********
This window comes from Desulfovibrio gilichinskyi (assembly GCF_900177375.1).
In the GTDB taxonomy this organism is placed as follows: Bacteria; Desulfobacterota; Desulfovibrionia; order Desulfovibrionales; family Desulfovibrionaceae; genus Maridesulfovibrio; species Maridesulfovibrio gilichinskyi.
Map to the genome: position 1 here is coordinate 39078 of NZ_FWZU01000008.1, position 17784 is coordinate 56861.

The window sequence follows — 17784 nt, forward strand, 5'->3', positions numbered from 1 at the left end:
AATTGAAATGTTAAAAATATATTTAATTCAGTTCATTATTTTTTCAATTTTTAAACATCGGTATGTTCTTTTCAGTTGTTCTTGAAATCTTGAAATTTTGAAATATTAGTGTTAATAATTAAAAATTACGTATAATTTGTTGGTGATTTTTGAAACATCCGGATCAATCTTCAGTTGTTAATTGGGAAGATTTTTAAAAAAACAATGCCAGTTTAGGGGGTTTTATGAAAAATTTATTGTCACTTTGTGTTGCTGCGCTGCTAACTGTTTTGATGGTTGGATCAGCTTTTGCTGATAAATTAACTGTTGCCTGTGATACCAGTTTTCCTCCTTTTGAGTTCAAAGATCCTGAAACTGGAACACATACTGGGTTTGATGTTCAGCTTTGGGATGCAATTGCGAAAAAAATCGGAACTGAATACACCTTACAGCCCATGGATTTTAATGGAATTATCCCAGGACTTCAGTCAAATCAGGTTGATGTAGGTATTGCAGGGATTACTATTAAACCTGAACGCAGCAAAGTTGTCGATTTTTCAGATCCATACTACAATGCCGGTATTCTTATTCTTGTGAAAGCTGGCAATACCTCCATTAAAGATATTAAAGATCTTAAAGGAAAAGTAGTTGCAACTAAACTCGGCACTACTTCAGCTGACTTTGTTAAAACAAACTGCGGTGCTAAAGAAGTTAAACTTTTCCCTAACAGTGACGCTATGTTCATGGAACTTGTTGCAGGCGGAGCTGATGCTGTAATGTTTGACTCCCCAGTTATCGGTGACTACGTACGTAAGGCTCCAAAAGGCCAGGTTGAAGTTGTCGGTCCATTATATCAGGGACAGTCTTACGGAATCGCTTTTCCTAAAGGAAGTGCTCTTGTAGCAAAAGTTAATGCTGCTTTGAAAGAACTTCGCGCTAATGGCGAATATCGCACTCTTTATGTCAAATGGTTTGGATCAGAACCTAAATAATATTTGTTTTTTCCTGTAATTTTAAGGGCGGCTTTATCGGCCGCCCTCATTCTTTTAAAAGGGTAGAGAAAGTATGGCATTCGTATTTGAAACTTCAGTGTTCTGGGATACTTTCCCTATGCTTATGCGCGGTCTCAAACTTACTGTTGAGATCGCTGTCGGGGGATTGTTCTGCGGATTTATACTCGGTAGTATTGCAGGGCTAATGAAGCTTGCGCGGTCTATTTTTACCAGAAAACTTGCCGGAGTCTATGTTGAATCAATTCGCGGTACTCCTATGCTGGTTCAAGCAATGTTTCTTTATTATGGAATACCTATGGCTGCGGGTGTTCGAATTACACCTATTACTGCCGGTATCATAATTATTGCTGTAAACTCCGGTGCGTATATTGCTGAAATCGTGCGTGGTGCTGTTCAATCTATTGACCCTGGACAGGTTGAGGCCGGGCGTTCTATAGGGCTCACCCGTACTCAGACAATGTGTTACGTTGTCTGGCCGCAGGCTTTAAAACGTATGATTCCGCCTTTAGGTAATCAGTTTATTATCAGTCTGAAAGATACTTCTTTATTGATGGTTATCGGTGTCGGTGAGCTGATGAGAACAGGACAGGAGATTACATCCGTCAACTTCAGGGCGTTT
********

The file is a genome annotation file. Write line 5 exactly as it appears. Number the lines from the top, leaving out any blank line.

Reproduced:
AATTGAAATGTTAAAAATATATTTAATTCAGTTCATTATTTTTTCAATTTTTAAACATCGGTATGTTCTTTTCAGTTGTTCTTGAAATCTTGAAATTTTGAAATATTAGTGTTAATAATTAAAAATTACGTATAATTTGTTGGTGATTTTTGAAACATCCGGATCAATCTTCAGTTGTTAATTGGGAAGATTTTTAAAAAAACAATGCCAGTTTAGGGGGTTTTATGAAAAATTTATTGTCACTTTGTGTTGCTGCGCTGCTAACTGTTTTGATGGTTGGATCAGCTTTTGCTGATAAATTAACTGTTGCCTGTGATACCAGTTTTCCTCCTTTTGAGTTCAAAGATCCTGAAACTGGAACACATACTGGGTTTGATGTTCAGCTTTGGGATGCAATTGCGAAAAAAATCGGAACTGAATACACCTTACAGCCCATGGATTTTAATGGAATTATCCCAGGACTTCAGTCAAATCAGGTTGATGTAGGTATTGCAGGGATTACTATTAAACCTGAACGCAGCAAAGTTGTCGATTTTTCAGATCCATACTACAATGCCGGTATTCTTATTCTTGTGAAAGCTGGCAATACCTCCATTAAAGATATTAAAGATCTTAAAGGAAAAGTAGTTGCAACTAAACTCGGCACTACTTCAGCTGACTTTGTTAAAACAAACTGCGGTGCTAAAGAAGTTAAACTTTTCCCTAACAGTGACGCTATGTTCATGGAACTTGTTGCAGGCGGAGCTGATGCTGTAATGTTTGACTCCCCAGTTATCGGTGACTACGTACGTAAGGCTCCAAAAGGCCAGGTTGAAGTTGTCGGTCCATTATATCAGGGACAGTCTTACGGAATCGCTTTTCCTAAAGGAAGTGCTCTTGTAGCAAAAGTTAATGCTGCTTTGAAAGAACTTCGCGCTAATGGCGAATATCGCACTCTTTATGTCAAATGGTTTGGATCAGAACCTAAATAATATTTGTTTTTTCCTGTAATTTTAAGGGCGGCTTTATCGGCCGCCCTCATTCTTTTAAAAGGGTAGAGAAAGTATGGCATTCGTATTTGAAACTTCAGTGTTCTGGGATACTTTCCCTATGCTTATGCGCGGTCTCAAACTTACTGTTGAGATCGCTGTCGGGGGATTGTTCTGCGGATTTATACTCGGTAGTATTGCAGGGCTAATGAAGCTTGCGCGGTCTATTTTTACCAGAAAACTTGCCGGAGTCTATGTTGAATCAATTCGCGGTACTCCTATGCTGGTTCAAGCAATGTTTCTTTATTATGGAATACCTATGGCTGCGGGTGTTCGAATTACACCTATTACTGCCGGTATCATAATTATTGCTGTAAACTCCGGTGCGTATATTGCTGAAATCGTGCGTGGTGCTGTTCAATCTATTGACCCTGGACAGGTTGAGGCCGGGCGTTCTATAGGGCTCACCCGTACTCAGACAATGTGTTACGTTGTCTGGCCGCAGGCTTTAAAACGTATGATTCCGCCTTTAGGTAATCAGTTTATTATCAGTCTGAAAGATACTTCTTTATTGATGGTTATCGGTGTCGGTGAGCTGATGAGAACAGGACAGGAGATTACATCCGTCAACTTCAGGGCGTTT